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Health

Idaho Public Health Districts Are Hiring Back Contact Tracers As Cases Climb

New York City contact tracing
John Minchillo
/
AP
FILE — In this Aug. 5, 2020, file photo, Maryama Diaw, a contact tracer with New York City's Health + Hospitals battling the coronavirus pandemic, sets up her remote calling system at her home before reaching out to potential patients, in New York.

With cases of COVID-19 again spiking in Idaho, some public health districts are hiring back contact tracers they had reassigned or let go this spring.

Southeastern Idaho Public Health nearly doubled its department to 11 this week, down from its peak of 18 over the winter.

Geri Rackow, director for Eastern Idaho Public Health, said they currently have eight tracers on staff with the ability to immediately reassign six others. If cases continue to grow, Rackow said she would hire more.

Some people with COVID-19 have been hesitant to talk to district investigators. She had a message for them.

“If people [have COVID-19] … and choose not to take our phone calls, that they just themselves reach out to people that they know they’ve been in contact with and let them know of the situation,” Rackow said.

Other districts are in much more of a bind. Panhandle Health District cut its number of tracers to just two, but wants to hire more.

Kootenai Health, the largest hospital in that district, delayed non-emergency surgeries for up to two months as beds fill back up with COVID patients – nearly all of them unvaccinated.

Here’s how all seven of Idaho’s public health district answered emails from Boise State Public Radio requesting comment on their contact tracing programs:

  • Panhandle Health: “Right now we have two case investigators.”
  • North Central District: During the peak from November through January, the district employed 12 staff working on contact tracing. They now have seven staffers, but didn’t respond to a follow-up question about whether they want to hire more.
  • Southwest District Health: Five contact tracers are currently employed, down from 15 in January.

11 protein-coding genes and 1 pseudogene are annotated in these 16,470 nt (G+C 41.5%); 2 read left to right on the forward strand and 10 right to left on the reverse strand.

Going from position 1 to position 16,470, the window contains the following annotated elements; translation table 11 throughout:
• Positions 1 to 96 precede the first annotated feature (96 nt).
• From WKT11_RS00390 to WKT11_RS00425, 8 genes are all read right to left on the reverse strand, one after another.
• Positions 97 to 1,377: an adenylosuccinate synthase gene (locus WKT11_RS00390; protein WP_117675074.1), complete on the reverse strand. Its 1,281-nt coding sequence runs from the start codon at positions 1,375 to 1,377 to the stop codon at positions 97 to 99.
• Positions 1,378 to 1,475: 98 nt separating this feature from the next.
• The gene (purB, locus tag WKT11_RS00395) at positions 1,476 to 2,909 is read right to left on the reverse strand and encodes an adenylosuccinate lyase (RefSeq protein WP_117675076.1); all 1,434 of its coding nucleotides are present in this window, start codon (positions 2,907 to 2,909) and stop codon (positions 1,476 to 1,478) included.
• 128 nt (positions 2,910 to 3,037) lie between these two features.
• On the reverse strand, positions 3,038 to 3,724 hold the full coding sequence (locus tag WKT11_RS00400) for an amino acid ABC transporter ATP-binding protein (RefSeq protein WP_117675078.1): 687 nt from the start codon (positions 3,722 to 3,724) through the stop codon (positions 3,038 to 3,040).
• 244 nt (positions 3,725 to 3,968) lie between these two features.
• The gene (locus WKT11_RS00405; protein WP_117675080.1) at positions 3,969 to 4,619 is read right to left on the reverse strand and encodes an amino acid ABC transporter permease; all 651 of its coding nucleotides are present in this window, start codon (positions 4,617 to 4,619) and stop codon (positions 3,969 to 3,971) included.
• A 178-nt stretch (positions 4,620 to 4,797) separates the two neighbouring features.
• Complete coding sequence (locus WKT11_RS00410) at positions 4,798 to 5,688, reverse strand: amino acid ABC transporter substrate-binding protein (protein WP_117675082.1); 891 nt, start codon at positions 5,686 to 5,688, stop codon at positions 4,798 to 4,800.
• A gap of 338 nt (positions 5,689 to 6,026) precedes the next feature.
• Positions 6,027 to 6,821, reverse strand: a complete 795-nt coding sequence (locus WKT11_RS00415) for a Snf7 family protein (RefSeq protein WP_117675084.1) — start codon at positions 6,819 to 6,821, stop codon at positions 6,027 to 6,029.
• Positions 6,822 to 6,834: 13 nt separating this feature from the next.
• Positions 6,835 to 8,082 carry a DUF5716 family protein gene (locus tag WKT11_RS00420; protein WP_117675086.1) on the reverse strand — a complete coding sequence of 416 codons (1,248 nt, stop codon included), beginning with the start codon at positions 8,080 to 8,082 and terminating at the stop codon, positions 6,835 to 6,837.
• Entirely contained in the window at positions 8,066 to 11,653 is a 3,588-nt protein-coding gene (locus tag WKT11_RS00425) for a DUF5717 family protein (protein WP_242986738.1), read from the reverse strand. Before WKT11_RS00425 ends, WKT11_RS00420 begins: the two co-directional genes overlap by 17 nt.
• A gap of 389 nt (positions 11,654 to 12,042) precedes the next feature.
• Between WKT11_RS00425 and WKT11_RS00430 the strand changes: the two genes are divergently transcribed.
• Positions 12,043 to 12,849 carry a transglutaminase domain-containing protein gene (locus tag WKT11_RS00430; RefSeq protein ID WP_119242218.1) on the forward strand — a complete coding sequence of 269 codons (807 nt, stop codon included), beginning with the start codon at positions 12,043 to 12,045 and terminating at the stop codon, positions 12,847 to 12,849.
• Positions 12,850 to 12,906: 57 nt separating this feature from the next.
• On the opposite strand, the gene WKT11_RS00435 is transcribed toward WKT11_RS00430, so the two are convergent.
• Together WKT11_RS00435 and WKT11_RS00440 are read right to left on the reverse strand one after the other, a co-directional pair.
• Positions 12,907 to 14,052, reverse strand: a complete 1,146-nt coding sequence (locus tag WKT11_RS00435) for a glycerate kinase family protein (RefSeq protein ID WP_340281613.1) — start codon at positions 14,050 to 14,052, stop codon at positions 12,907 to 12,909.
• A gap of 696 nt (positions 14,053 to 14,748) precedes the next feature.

• Central District Health: They have between 25-30 staff to contact, monitor and investigate cases of those infected with COVID-19 and the district is in the process of hiring more. It had 70 people in its program last winter, though some roles were part-time and not all were dedicated entirely to contact tracing.
  • South Central District Health: “At our peak in late November, we had 5 contact tracers and 15 disease investigators.” The district also had help from two members of the National Guard and four nursing students from College of Southern Idaho. Currently, it has four tracers and 12 investigators – some of whom are part-time.
  • Eastern Idaho Public Health: The district had 28 contact tracers in November and December of 2020. They currently have eight, but can reassign six other staffers immediately if necessary.
  • Southeastern Idaho Public Health: Six contact tracers currently work for the district with five new hires starting this week. It had 18 tracers at the peak.

Aside from the privacy debate, some health experts also have questioned the efficacy of large scale contact tracing programs for a virus that can spread as easily as the coronavirus. They argue resources could be better used to make testing widely available and accessible.

COVID-19 vaccines are also widely available, though the number of eligible Idahoans who are fully vaccinated lags behind the national average.

As of Sunday, 47% of Idahoans ages 12+ are fully vaccinated compared to 59.3% nationwide, though rates are slowly increasing.

When asked if more money should be dedicated to vaccination clinics and outreach compared to contact tracing, James Corbett, Community Health Division Director for Eastern Idaho Public Health, said it’s a balance.

“Certainly, if everyone wanted to be vaccinated, we’d put efforts into that, but again, you meet the demand for each of those instances,” Corbett said.

Follow James Dawson on Twitter @RadioDawson for more local news.

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